Applying modern portfolio theory to the analysis of terrorism: computing the set of attack method combinations from which the rational terrorist group will choose in order to maximise injuries and fatalities

Phillips, Peter J. (2009) Applying modern portfolio theory to the analysis of terrorism: computing the set of attack method combinations from which the rational terrorist group will choose in order to maximise injuries and fatalities. Defence and Peace Economics, 20 (3). pp. 193-213. ISSN 1024-2694

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Abstract

In this paper, terrorism is analysed using the tools of modern portfolio theory. This approach permits the analysis of the returns that a terrorist group can expect from their activities as well as the risk they face. The analysis sheds new light on the nature of the terrorist group’s (attack method) choice set and the efficiency properties of that set. If terrorist groups are, on average, more risk averse, the economist can expect the terrorist group to exhibit a bias towards bombing and armed attack. In addition, even the riskiest (from the terrorist group’s point of view) combinations of attack methods have maximum expected returns of less than 70 injuries and fatalities per attack per year.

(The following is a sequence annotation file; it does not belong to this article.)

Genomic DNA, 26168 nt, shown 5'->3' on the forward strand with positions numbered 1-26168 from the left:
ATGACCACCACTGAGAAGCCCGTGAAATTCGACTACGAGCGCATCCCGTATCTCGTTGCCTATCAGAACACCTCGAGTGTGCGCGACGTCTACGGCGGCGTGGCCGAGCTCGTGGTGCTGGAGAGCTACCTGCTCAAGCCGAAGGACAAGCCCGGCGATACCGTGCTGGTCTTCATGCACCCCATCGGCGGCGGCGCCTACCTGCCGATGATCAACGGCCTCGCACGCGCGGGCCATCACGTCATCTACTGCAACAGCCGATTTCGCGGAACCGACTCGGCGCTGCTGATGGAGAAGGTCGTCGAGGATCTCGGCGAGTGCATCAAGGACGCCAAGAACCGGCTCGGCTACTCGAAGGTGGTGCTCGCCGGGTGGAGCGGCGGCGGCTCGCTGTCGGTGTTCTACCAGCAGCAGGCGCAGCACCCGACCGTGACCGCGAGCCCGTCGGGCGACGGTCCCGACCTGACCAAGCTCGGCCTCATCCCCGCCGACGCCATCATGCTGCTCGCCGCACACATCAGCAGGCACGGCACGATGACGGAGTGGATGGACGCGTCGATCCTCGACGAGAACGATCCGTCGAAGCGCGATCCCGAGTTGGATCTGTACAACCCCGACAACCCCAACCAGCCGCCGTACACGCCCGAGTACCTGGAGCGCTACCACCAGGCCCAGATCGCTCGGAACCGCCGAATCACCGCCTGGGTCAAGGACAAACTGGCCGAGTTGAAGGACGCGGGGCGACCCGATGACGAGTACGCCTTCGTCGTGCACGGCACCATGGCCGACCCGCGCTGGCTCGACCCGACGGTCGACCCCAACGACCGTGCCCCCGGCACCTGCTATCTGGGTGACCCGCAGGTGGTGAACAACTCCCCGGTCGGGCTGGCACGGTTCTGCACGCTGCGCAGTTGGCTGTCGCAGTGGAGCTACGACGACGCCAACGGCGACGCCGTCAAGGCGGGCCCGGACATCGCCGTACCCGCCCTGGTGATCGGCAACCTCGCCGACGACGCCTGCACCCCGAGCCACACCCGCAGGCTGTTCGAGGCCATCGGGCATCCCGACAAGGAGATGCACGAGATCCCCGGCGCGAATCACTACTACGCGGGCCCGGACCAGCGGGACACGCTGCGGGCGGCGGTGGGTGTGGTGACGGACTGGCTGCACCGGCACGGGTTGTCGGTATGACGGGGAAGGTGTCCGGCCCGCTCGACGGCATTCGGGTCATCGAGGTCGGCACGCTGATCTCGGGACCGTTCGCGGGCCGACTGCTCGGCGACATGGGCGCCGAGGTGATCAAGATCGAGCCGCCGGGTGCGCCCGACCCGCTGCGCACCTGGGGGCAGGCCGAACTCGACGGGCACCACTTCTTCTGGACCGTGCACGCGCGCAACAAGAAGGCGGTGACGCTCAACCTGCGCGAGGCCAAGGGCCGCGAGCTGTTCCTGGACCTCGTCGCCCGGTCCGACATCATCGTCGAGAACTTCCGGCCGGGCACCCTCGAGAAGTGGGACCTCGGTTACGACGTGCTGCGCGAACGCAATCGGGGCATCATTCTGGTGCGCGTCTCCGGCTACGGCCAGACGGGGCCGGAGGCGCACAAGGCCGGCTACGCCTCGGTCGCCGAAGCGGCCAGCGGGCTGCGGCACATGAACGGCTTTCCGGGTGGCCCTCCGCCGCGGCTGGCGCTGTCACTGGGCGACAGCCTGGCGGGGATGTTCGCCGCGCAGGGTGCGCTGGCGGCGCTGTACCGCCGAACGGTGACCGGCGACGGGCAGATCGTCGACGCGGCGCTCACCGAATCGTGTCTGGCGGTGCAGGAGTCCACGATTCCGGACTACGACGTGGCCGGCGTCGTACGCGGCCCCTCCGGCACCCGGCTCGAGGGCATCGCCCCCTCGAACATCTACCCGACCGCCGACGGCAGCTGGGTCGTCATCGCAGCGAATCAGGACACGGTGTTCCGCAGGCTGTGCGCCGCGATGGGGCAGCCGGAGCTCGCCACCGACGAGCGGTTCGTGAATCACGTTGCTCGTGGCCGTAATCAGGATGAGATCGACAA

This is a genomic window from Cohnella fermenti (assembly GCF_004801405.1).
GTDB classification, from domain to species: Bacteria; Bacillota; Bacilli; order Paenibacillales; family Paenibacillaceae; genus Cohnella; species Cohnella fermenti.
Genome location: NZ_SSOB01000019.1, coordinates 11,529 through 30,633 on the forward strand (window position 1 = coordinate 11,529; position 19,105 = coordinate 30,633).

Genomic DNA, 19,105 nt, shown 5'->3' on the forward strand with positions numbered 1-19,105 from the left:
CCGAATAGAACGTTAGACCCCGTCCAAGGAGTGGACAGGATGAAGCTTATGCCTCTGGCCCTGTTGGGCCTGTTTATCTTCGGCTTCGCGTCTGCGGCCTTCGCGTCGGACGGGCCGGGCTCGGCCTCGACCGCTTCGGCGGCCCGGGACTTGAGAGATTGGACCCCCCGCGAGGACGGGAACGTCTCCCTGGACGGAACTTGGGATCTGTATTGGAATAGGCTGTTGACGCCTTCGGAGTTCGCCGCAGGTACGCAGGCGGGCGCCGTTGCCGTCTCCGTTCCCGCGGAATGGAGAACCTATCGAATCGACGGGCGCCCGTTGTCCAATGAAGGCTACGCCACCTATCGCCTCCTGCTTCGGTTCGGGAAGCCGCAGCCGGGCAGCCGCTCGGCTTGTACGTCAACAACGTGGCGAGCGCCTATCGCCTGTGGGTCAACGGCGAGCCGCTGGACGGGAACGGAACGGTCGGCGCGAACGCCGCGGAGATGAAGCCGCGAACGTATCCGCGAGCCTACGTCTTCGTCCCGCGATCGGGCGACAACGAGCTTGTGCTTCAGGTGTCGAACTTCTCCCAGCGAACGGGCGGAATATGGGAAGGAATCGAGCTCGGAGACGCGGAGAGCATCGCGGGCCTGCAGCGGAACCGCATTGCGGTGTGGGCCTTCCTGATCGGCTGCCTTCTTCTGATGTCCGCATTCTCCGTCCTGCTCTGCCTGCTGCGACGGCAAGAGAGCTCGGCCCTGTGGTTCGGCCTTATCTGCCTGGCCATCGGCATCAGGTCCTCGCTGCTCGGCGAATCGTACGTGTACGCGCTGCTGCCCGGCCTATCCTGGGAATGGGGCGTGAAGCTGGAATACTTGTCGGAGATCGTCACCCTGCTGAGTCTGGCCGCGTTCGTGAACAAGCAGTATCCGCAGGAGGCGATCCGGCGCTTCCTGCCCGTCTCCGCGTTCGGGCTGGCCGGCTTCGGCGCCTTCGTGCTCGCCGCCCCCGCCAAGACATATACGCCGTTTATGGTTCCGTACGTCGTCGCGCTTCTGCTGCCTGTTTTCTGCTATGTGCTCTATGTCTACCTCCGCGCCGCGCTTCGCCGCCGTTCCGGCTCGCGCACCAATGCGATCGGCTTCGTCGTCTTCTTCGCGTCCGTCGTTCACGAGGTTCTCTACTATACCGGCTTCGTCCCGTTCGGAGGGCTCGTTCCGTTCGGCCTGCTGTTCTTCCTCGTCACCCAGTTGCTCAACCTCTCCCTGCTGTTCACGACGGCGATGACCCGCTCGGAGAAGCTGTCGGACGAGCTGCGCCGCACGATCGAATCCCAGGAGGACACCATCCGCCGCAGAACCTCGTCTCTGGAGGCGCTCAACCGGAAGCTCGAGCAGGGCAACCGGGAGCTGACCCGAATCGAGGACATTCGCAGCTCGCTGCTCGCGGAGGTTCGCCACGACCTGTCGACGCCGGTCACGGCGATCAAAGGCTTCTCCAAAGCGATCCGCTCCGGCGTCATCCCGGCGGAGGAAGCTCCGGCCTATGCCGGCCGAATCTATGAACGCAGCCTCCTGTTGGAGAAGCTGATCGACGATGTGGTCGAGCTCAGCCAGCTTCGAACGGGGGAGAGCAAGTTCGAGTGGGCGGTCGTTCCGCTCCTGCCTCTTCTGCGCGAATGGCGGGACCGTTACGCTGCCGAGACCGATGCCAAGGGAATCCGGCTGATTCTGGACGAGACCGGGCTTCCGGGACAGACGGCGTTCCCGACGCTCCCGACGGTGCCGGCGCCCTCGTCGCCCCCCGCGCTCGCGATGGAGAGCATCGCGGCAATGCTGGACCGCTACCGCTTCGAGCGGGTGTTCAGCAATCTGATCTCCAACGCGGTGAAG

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Item Type: Article (Commonwealth Reporting Category C)
Refereed: Yes
Item Status: Live Archive
Additional Information: Author's version deposited in accordance with the copyright policy of the publisher.
Depositing User: Dr Peter Phillips
Faculty / Department / School: Historic - Faculty of Business - School of Accounting, Economics and Finance
Date Deposited: 21 Jul 2009 03:16
Last Modified: 02 Jul 2013 23:20
Uncontrolled Keywords: terrorism; modern portfolio theory; mean-variance analysis; efficient choice set
Fields of Research (FOR2008): 17 Psychology and Cognitive Sciences > 1702 Cognitive Sciences > 170202 Decision Making
14 Economics > 1402 Applied Economics > 140299 Applied Economics not elsewhere classified
14 Economics > 1402 Applied Economics > 140207 Financial Economics
Socio-Economic Objective (SEO2008): A Defence > 81 Defence > 8101 Defence > 810107 National Security
Identification Number or DOI: doi: 10.1080/10242690801923124
URI: http://eprints.usq.edu.au/id/eprint/5423

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